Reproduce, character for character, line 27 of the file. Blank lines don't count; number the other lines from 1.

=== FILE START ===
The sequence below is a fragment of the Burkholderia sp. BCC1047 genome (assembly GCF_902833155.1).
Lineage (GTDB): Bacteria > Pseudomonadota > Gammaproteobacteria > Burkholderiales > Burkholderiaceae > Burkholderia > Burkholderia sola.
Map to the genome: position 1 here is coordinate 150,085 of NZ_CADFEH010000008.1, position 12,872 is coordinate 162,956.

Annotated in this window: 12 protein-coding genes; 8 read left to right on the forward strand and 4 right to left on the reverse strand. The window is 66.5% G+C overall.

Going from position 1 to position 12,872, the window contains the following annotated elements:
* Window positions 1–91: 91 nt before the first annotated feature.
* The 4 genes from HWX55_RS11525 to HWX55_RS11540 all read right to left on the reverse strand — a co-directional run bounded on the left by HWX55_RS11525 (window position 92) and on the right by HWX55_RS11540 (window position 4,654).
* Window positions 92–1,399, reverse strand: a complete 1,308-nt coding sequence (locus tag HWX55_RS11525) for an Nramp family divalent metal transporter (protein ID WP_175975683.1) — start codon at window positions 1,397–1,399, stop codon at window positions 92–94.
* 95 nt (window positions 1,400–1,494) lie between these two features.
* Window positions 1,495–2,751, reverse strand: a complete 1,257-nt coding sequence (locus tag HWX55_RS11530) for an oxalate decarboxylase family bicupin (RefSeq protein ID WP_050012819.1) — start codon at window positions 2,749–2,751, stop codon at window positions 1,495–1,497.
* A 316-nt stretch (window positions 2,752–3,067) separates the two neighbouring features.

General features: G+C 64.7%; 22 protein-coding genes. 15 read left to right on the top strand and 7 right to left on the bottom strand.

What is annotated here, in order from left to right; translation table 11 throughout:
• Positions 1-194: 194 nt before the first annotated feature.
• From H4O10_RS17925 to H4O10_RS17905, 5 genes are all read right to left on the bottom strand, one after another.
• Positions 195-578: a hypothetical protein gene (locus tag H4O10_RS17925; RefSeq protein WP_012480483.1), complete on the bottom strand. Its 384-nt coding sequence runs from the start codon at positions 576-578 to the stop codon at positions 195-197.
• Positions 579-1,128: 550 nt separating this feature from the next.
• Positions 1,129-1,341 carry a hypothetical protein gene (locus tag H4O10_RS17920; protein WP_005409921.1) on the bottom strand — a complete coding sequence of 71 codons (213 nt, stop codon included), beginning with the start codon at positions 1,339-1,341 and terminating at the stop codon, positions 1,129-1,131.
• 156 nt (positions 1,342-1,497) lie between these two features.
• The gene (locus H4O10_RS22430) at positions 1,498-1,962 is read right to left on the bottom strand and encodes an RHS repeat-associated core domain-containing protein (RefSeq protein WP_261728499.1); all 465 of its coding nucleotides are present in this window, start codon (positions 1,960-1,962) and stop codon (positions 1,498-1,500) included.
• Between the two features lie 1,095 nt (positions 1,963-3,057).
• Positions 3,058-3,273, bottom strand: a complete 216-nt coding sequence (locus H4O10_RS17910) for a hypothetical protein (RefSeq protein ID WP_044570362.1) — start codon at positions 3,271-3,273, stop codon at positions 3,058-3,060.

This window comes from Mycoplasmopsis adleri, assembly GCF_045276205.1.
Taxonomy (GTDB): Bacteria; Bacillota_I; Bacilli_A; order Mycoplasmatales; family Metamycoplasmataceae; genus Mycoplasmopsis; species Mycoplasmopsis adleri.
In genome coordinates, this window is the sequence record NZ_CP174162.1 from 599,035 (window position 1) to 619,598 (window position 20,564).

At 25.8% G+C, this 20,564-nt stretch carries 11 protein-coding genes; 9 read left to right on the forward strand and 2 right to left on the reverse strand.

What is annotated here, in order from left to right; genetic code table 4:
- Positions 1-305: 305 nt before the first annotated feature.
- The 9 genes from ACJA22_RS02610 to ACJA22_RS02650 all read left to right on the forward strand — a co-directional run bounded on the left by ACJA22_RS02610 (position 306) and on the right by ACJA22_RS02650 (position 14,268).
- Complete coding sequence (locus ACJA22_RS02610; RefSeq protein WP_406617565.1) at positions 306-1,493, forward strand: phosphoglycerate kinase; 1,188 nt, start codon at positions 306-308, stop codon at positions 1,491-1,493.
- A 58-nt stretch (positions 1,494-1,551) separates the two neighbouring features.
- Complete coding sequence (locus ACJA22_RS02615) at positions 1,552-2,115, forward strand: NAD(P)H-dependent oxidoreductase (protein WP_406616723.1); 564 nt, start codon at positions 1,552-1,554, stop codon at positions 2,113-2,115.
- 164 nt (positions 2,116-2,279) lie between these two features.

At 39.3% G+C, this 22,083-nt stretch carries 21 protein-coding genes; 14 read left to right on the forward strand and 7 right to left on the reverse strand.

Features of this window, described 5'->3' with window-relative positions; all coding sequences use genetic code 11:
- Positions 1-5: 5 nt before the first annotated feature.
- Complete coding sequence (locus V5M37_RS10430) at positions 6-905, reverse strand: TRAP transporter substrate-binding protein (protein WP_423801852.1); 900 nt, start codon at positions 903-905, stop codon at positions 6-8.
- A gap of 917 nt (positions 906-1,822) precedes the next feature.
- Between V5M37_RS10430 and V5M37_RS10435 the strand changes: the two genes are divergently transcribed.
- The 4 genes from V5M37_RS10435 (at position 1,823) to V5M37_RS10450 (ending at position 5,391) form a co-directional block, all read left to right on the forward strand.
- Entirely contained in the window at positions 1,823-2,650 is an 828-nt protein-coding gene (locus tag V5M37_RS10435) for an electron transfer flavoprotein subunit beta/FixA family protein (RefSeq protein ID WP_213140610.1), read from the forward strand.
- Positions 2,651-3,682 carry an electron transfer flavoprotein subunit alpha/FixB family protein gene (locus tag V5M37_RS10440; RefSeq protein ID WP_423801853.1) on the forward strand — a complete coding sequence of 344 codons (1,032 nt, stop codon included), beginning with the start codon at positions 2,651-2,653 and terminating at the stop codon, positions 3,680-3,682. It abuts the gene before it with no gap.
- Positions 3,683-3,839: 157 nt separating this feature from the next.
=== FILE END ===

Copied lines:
What is annotated here, in order from left to right; genetic code table 4: